The answer is yes. but one of the peculiarities of the electrical speed is that iT pushes all of the unconscious factors up into consciousness. This began with Freud and Einstein back in the 1900. but the hidden aspect of the media are the things that should be taught. because they have an irresistible force when invisible. When these factors remain ignored and invisible they have an absolute power over the user, so yes the sooner the population, or the young or old can be taught the effects of these forms, the sooner we can have some sort of reasonable ecology amongst the media themselves. What is desperately needed is a kind of understanding of the media that would permit us to program the whole environment. so that literate values wouldn’t be wiped out by new media. If you understand the nature of these forms, you can neutralise some of their adverse effects, and foster some of their beneficent effects. This, We’ve never reached this level of awareness.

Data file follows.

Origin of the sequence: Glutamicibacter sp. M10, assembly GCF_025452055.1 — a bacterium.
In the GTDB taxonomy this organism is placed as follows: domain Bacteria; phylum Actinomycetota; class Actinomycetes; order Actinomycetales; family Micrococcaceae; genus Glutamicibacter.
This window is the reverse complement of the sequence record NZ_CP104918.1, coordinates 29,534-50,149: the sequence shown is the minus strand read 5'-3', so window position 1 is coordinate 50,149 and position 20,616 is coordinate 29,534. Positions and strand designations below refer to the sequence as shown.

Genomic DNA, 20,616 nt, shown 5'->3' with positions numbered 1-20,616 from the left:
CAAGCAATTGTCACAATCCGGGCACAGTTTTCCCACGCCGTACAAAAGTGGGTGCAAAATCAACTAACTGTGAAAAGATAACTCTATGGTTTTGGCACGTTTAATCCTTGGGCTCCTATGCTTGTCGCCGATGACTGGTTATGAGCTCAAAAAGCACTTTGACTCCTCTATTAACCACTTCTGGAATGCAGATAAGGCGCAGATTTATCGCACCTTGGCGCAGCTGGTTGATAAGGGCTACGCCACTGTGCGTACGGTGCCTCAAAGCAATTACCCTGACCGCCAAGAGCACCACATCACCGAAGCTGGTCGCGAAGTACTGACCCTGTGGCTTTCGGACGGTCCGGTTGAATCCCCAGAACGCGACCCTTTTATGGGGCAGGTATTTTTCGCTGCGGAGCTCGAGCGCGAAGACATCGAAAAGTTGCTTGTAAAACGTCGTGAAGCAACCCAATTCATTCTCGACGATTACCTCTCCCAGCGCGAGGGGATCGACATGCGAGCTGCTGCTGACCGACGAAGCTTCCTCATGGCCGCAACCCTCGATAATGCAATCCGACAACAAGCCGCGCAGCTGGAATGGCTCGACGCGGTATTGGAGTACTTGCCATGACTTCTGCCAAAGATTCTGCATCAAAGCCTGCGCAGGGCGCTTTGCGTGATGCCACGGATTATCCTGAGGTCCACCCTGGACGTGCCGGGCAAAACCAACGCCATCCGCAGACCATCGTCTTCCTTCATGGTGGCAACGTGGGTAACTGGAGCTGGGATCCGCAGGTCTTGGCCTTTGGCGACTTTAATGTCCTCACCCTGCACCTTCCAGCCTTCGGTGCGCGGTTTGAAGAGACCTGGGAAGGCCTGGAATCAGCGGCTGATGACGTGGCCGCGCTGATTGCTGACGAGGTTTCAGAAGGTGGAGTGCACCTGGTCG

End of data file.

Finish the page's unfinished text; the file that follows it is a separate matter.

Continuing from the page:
Q: We can never reach that level of awareness.
I’ve been working for that for a long time. You may be surprised to hear that the Finnigans Wake, by James Joyce is one of the top guides to the effects of media. The work is entirely devoted to that theme, and the thunders in finnigans wake are statements of the effects of particular media. The last thunder in finnigans wake on p424 is television. With all its effects social consequences carefully dramatised. Finnigans wake is a drama, its a play, and the actors in the play are the media themselves. Very few Joycians know this.
Q: Professor McLuhan, up til now, while television may have dominated our minds and our lives, the actual box in the corner hasn’t dominated our living room but large screen television sets are being developed, screens say the size of a living room wall. What effect do you think that will have? Will we tolerate giants watching us?